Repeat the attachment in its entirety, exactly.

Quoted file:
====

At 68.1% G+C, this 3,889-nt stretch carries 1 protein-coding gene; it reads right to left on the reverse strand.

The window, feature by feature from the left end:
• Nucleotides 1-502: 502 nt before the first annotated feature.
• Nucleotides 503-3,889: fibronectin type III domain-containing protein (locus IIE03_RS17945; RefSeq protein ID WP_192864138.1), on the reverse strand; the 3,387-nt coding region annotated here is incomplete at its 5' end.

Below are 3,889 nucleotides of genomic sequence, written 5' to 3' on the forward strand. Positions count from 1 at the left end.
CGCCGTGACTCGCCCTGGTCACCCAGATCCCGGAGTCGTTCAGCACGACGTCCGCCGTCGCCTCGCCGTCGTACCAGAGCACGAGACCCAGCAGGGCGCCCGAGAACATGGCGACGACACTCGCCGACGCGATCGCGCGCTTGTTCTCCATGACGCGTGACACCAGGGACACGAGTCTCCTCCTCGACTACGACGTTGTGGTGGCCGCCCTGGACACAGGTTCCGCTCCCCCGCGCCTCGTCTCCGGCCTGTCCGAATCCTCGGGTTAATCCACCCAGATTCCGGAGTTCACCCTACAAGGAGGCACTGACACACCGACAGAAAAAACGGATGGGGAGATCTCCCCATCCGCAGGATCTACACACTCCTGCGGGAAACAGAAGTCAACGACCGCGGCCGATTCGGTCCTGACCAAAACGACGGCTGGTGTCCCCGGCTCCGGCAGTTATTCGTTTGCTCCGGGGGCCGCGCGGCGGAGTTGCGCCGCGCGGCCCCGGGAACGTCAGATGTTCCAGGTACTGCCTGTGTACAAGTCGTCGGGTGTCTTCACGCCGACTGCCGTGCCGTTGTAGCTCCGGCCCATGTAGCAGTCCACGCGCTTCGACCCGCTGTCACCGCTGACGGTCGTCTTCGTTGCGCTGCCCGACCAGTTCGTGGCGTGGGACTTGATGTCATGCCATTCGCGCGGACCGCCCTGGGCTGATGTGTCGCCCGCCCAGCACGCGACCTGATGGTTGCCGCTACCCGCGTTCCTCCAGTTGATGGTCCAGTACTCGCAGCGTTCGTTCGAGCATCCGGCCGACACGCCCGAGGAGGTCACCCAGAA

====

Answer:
At 68.1% G+C, this 3,889-nt stretch carries 1 protein-coding gene; it reads right to left on the reverse strand.

The window, feature by feature from the left end:
• Nucleotides 1-502: 502 nt before the first annotated feature.
• Nucleotides 503-3,889: fibronectin type III domain-containing protein (locus IIE03_RS17945; RefSeq protein ID WP_192864138.1), on the reverse strand; the 3,387-nt coding region annotated here is incomplete at its 5' end.

Below are 3,889 nucleotides of genomic sequence, written 5' to 3' on the forward strand. Positions count from 1 at the left end.
CGCCGTGACTCGCCCTGGTCACCCAGATCCCGGAGTCGTTCAGCACGACGTCCGCCGTCGCCTCGCCGTCGTACCAGAGCACGAGACCCAGCAGGGCGCCCGAGAACATGGCGACGACACTCGCCGACGCGATCGCGCGCTTGTTCTCCATGACGCGTGACACCAGGGACACGAGTCTCCTCCTCGACTACGACGTTGTGGTGGCCGCCCTGGACACAGGTTCCGCTCCCCCGCGCCTCGTCTCCGGCCTGTCCGAATCCTCGGGTTAATCCACCCAGATTCCGGAGTTCACCCTACAAGGAGGCACTGACACACCGACAGAAAAAACGGATGGGGAGATCTCCCCATCCGCAGGATCTACACACTCCTGCGGGAAACAGAAGTCAACGACCGCGGCCGATTCGGTCCTGACCAAAACGACGGCTGGTGTCCCCGGCTCCGGCAGTTATTCGTTTGCTCCGGGGGCCGCGCGGCGGAGTTGCGCCGCGCGGCCCCGGGAACGTCAGATGTTCCAGGTACTGCCTGTGTACAAGTCGTCGGGTGTCTTCACGCCGACTGCCGTGCCGTTGTAGCTCCGGCCCATGTAGCAGTCCACGCGCTTCGACCCGCTGTCACCGCTGACGGTCGTCTTCGTTGCGCTGCCCGACCAGTTCGTGGCGTGGGACTTGATGTCATGCCATTCGCGCGGACCGCCCTGGGCTGATGTGTCGCCCGCCCAGCACGCGACCTGATGGTTGCCGCTACCCGCGTTCCTCCAGTTGATGGTCCAGTACTCGCAGCGTTCGTTCGAGCATCCGGCCGACACGCCCGAGGAGGTCACCCAGAA